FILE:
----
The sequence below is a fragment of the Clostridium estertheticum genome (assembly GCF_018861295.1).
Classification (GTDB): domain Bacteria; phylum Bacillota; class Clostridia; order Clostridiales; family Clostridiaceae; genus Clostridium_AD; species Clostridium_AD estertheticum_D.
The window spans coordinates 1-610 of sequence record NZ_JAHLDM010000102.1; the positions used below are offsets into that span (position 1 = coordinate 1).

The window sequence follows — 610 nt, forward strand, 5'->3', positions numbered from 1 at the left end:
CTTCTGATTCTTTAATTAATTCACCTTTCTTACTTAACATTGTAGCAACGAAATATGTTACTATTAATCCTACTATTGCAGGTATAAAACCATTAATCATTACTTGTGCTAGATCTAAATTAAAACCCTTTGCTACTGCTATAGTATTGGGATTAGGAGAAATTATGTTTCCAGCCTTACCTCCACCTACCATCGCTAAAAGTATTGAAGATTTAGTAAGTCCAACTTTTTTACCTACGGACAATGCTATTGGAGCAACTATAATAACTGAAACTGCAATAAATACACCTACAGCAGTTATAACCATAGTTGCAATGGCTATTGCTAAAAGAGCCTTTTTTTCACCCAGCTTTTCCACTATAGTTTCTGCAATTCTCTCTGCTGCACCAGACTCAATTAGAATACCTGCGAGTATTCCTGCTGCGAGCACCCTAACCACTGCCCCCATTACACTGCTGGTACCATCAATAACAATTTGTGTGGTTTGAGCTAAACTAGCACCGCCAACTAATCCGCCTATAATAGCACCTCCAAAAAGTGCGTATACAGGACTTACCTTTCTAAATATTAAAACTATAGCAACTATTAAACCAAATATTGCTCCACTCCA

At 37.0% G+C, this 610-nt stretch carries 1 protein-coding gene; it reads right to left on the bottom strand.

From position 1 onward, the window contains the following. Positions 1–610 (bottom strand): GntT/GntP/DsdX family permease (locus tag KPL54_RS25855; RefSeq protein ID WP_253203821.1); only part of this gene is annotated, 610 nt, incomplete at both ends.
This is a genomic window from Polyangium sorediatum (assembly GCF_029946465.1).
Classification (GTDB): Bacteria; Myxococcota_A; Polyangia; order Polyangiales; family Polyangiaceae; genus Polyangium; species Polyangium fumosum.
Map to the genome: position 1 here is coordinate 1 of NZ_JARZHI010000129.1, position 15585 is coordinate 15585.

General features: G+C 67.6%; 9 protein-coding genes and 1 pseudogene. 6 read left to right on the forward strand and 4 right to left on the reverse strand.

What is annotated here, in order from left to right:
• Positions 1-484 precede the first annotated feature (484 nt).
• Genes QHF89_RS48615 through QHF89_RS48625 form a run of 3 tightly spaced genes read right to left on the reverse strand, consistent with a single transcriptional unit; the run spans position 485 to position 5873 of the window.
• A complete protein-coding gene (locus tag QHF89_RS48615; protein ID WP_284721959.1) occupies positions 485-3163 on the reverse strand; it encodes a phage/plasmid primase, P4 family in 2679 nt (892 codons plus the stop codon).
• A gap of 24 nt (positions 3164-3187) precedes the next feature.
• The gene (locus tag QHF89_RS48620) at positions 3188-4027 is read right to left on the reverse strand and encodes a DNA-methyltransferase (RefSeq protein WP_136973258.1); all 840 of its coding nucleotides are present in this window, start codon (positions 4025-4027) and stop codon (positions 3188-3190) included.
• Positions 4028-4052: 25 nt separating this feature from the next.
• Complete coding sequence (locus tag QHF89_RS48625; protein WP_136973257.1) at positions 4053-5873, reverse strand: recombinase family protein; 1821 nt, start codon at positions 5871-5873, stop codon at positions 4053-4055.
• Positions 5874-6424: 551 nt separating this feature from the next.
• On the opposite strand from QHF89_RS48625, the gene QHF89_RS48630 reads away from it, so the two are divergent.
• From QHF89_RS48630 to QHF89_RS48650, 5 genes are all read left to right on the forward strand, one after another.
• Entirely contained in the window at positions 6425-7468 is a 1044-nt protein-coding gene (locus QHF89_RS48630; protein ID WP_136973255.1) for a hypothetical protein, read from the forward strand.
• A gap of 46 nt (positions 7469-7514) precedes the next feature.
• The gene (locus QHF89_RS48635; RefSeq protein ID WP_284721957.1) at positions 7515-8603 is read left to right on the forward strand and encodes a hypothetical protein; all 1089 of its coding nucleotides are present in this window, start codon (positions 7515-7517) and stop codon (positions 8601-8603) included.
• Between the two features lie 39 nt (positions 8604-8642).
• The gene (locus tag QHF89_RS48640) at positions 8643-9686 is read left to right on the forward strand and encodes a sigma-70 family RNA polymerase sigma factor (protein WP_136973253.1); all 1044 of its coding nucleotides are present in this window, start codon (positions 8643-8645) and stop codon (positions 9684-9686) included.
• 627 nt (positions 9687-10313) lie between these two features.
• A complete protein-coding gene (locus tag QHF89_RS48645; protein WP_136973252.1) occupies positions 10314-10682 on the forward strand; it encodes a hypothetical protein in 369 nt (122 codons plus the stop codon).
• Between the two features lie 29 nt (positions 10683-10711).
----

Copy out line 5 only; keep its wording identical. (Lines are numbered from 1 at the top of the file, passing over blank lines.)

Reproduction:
CTTCTGATTCTTTAATTAATTCACCTTTCTTACTTAACATTGTAGCAACGAAATATGTTACTATTAATCCTACTATTGCAGGTATAAAACCATTAATCATTACTTGTGCTAGATCTAAATTAAAACCCTTTGCTACTGCTATAGTATTGGGATTAGGAGAAATTATGTTTCCAGCCTTACCTCCACCTACCATCGCTAAAAGTATTGAAGATTTAGTAAGTCCAACTTTTTTACCTACGGACAATGCTATTGGAGCAACTATAATAACTGAAACTGCAATAAATACACCTACAGCAGTTATAACCATAGTTGCAATGGCTATTGCTAAAAGAGCCTTTTTTTCACCCAGCTTTTCCACTATAGTTTCTGCAATTCTCTCTGCTGCACCAGACTCAATTAGAATACCTGCGAGTATTCCTGCTGCGAGCACCCTAACCACTGCCCCCATTACACTGCTGGTACCATCAATAACAATTTGTGTGGTTTGAGCTAAACTAGCACCGCCAACTAATCCGCCTATAATAGCACCTCCAAAAAGTGCGTATACAGGACTTACCTTTCTAAATATTAAAACTATAGCAACTATTAAACCAAATATTGCTCCACTCCA